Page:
Wednesday, February 22, 2017

Goldenhand - Garth Nix (Abhorsen #5)

Goldenhand (Abhorsen, #5)This is a walking book, which was immensely disappointing.  Here's the thing.  This is the fifth book in a series.  The first book could be read as a stand-alone.  The second and third were closely linked and could be read as a duo, but really drew on the first book.  The fourth was a prequel, set far before the first three, and wasn't the same in quality though it did give some fascinating character backstory to villain encountered in another book.  And now there's this one, which feels like Nix just wrote it because people asked him to, rather than because there was a story asking to be told.  Consequently, the pacing was terrible, and the vast majority of the book (about the first 70% of it) are spent with characters travelling somewhere with only the flimsiest of goals.

Our two main characters here are Lirael, the heroine of books two and three, who is now the Abhorsen-In-Waiting under Queen Sabriel, who still holds the title of Abhorsen.  Together, they are working to quell the still-trouble-making spirit of Chlorr of the Mask (previously known as Clariel, the Lost Abhorsen) until she gets away, and then Sabriel and her husband go away on vacation, neatly banishing them for the majority of the story.  Lirael eventually sets off to help and recover Nick Sayres, who seems to have gotten into some trouble on the other side of the Wall that divides the Old Kingdom from Nick's homeland.  Meanwhile, a girl called Ferin, who's from a group of nomadic tribes we've never heard of before in the four books that we've had so far(?) is trying to deliver a message to Lirael, and is being pursued by other tribespeople who want to kill her because she's escaped a death dictated by the Witch with No Face--three guesses who that is.  Consequently, Lirael spends a lot of time going to the Wall, and then to the glacier where the Clayr live with Nick in tow.  Ferin spends a lot of time on a boat and then running down a road and over some ridges with a messed-up foot.  There are a few interesting encounters along the way, but they are few and far between and are over far too quickly.  Sabriel and King Touchstone's people show up to magically save Ferin and her companions.  Lirael doesn't have much to do.

And there's a distinct problem with Ferin as a character, which is that she is only mildly interesting at best.  Sabriel and Lirael both came across as fully-developed characters from the beginnings of their books.  Sabriel always had a sense of duty, a calling to the position as Abhorsen, that drove her actions to save her father and the Old Kingdom.  Lirael didn't know what her purpose was, not possessing the future sight of most of the Clayr, but longed to find a purpose, and made that her goal in her first book and then set out to fulfill her destiny as Remembrancer and Abhorsen in her second book.  While Clariel's book didn't have the same breathtaking, epic scope, there was a sad poetry about it as we saw her struggle for her own place and then slowly spiral down into the dark lure of Free Magic.  But Ferin?  Ferin's just a messenger.  Toward the end of the book, she gains a bit of a humorous element (a bit discordant with her character for the rest of the book) and her backstory is interesting, but I never felt like it pulled into her character and made her an interesting, compelling character like our other heroines.  In fact, I couldn't bring myself to really care about Ferin at all.  Skipping her chapters entirely was a very tempting prospect.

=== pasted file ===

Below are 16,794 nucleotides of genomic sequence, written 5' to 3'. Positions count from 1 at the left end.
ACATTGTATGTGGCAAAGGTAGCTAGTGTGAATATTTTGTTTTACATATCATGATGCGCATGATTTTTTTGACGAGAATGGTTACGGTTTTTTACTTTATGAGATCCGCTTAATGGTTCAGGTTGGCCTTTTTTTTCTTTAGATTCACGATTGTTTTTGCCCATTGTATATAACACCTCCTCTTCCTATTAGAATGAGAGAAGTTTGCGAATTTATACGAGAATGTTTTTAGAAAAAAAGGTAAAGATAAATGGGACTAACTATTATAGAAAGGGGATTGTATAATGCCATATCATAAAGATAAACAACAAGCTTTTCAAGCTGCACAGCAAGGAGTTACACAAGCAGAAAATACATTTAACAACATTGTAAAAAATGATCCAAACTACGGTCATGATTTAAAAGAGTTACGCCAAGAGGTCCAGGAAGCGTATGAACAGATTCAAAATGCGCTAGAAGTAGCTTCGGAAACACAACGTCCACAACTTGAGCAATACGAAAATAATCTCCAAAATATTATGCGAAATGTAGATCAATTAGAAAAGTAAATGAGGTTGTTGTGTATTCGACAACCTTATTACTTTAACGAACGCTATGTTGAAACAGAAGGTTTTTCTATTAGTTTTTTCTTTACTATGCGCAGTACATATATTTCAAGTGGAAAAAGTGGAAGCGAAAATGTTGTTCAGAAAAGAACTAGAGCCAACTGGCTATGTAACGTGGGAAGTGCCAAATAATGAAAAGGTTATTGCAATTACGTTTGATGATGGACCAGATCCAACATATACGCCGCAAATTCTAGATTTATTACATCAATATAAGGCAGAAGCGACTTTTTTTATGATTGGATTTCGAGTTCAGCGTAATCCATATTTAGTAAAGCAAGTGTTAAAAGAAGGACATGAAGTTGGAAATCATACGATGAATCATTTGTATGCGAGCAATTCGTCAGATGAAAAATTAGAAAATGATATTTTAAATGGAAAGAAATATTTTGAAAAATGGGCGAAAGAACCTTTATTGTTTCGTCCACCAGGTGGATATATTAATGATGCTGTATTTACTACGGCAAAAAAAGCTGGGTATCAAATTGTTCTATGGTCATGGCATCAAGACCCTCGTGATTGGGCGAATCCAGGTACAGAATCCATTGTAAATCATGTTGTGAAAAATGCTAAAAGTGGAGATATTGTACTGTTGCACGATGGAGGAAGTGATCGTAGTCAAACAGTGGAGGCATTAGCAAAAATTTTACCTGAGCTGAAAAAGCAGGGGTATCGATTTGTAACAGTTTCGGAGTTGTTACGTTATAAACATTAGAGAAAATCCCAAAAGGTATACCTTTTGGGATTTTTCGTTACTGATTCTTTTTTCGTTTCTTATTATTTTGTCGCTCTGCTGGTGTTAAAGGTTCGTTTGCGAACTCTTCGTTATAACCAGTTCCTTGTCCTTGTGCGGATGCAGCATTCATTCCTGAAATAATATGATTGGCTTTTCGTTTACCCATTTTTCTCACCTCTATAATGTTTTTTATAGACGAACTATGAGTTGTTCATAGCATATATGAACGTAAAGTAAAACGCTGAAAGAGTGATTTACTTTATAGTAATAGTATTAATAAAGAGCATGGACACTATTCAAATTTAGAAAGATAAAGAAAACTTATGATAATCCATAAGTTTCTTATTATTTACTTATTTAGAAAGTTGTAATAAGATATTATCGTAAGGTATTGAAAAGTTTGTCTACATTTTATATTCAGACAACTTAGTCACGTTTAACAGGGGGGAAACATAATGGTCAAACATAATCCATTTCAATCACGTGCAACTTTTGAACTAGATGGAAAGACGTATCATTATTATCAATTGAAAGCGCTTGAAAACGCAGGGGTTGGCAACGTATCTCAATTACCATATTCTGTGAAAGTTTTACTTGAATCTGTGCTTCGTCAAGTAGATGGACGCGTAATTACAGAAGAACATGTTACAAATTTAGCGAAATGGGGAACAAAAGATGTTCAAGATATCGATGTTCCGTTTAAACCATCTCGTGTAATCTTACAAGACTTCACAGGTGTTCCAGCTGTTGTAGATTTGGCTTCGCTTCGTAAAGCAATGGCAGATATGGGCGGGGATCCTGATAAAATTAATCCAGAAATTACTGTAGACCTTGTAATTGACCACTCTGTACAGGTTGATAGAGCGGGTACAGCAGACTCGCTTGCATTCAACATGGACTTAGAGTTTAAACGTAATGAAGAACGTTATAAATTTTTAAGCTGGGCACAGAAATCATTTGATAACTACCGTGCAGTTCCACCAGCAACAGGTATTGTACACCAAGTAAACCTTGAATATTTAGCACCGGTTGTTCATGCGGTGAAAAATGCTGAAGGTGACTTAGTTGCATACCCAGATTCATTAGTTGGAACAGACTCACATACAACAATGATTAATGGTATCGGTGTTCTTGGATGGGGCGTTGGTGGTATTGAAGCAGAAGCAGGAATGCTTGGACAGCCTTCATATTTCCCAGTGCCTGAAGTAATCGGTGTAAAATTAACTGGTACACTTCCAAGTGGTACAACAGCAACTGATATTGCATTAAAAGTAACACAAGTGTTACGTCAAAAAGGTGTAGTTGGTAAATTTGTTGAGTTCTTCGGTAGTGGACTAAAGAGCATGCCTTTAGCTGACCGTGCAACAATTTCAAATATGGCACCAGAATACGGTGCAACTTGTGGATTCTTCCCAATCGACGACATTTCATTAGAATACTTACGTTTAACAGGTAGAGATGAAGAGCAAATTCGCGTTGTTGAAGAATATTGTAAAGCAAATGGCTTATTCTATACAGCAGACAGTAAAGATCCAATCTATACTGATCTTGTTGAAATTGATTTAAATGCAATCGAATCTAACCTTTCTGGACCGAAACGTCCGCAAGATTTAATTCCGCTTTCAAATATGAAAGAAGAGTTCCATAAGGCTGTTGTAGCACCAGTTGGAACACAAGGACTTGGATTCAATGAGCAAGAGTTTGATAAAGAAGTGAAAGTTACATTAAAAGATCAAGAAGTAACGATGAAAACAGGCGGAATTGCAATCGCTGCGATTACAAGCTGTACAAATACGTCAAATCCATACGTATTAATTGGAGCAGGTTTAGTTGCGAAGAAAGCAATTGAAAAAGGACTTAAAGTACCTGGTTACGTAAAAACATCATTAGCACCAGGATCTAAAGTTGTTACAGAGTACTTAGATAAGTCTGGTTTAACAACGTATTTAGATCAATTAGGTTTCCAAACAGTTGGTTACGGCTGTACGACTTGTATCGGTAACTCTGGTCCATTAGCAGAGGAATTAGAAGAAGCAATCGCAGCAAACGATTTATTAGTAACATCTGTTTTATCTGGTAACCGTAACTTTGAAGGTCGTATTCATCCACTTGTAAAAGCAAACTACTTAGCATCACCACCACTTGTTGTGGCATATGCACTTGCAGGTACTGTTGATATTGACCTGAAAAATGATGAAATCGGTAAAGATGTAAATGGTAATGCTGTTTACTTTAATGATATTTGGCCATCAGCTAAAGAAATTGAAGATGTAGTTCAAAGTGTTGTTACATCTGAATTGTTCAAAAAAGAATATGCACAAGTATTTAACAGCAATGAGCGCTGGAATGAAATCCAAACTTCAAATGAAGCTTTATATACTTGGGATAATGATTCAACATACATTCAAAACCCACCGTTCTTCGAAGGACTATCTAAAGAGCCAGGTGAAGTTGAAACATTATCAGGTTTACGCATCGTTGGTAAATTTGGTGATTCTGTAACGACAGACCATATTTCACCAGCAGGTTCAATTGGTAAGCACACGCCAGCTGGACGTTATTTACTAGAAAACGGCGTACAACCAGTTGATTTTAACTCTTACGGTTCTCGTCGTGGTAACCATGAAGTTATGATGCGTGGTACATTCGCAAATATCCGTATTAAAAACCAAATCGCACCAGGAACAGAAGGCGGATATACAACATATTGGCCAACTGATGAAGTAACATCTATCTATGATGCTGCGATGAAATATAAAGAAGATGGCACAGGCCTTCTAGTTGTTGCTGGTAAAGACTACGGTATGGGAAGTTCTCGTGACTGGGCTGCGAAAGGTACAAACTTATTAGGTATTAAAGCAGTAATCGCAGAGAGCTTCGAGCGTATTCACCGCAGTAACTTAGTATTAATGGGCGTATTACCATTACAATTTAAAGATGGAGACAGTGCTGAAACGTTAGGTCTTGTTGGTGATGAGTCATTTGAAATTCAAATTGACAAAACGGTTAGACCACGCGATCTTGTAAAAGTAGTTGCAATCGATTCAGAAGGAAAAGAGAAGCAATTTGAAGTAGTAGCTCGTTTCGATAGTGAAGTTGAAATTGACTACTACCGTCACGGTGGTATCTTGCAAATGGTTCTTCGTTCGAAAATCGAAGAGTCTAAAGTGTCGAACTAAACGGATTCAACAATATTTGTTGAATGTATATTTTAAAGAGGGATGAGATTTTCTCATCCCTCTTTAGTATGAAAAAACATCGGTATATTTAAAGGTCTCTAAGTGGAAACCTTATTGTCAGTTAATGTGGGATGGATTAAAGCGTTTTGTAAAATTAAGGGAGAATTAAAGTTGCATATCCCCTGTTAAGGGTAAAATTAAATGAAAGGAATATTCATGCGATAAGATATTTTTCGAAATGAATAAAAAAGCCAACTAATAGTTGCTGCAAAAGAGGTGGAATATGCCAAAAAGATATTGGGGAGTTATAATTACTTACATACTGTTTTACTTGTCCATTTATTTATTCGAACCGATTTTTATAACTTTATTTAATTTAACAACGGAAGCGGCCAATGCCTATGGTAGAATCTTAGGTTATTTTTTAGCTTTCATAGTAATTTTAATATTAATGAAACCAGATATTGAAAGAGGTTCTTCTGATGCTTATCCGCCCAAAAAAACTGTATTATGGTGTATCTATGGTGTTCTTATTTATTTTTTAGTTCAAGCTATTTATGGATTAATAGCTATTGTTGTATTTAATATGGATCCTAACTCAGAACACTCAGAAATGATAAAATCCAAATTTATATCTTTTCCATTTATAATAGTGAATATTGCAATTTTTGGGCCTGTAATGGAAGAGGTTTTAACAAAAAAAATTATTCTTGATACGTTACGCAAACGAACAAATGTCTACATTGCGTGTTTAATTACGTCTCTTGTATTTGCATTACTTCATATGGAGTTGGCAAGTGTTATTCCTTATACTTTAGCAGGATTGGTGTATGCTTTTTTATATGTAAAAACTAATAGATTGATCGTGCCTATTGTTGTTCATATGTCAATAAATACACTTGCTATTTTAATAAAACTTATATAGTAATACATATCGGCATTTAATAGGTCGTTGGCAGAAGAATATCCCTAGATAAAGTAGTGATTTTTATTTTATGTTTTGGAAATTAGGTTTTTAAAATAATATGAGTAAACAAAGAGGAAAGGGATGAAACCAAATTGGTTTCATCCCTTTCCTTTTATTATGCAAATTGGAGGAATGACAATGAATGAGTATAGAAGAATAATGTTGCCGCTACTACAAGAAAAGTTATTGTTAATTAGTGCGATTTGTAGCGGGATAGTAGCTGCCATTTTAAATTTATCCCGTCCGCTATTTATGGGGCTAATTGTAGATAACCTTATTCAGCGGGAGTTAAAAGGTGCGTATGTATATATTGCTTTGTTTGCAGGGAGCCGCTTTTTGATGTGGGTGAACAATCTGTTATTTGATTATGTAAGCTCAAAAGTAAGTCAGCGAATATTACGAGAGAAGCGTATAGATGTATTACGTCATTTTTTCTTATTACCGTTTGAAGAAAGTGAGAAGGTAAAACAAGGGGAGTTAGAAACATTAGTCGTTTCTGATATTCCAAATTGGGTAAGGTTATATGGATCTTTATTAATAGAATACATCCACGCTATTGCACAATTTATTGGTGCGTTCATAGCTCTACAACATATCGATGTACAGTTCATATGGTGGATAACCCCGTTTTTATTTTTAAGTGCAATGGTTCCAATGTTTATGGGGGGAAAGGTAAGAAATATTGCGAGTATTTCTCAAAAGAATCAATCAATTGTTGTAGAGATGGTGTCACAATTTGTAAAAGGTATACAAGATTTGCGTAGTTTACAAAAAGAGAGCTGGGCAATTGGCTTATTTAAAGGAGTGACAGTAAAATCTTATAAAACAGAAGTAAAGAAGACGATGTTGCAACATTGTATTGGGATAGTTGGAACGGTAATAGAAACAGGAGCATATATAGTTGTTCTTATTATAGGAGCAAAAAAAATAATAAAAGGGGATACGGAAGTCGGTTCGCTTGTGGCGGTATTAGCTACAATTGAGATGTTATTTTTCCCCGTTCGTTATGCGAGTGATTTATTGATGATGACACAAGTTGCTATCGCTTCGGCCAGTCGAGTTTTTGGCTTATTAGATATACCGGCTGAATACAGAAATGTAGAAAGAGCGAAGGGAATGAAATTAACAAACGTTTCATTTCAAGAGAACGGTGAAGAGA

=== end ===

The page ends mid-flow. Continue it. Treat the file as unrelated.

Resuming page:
And then there's the last part of the book, where Lirael and Nick set out to find Chlorr's "anchor" and finally banish her beyond Death into the final resting place, or however it's called.  While the first part of the book was far too long, this part, this interesting part where Lirael and Nick actually start to talk to each other and build some sort of relationship, and voyage beyond where the Charter lives and into the Great Rift and then into Death itself (on Lirael's part), was far too short.  Everything is just kind of thrown together, and at the same time that the nomads are trying to invade the Old Kingdom lands.  Sigh.

I also felt like Nix wasn't entirely playing by his own rules here.  The bell that's supposed to banish people to the final gate of Death apparently doesn't actually do so if you only ring it quickly and then make it shut up.  Looking at that final gate of Death is supposed to take you beyond it, permanently, and yet Lirael just looks away and escapes from it.  The Disreputable Dog told Lirael that they wouldn't see each other again, and yet here she is.  It felt very much like Nix knew people wanted certain things, and so he wrote them in, rather than writing them in because they worked, fit, or built the world further.  Which...basically means that it reads like fanfiction, rather than as another "real" installment.  It is another real installment, of course, but it doesn't feel anything like the original books, or even the slow, tragic spiral of Clariel.

Overall, I really wanted to like this book, but it was just okay at best.

2 stars out of 5.

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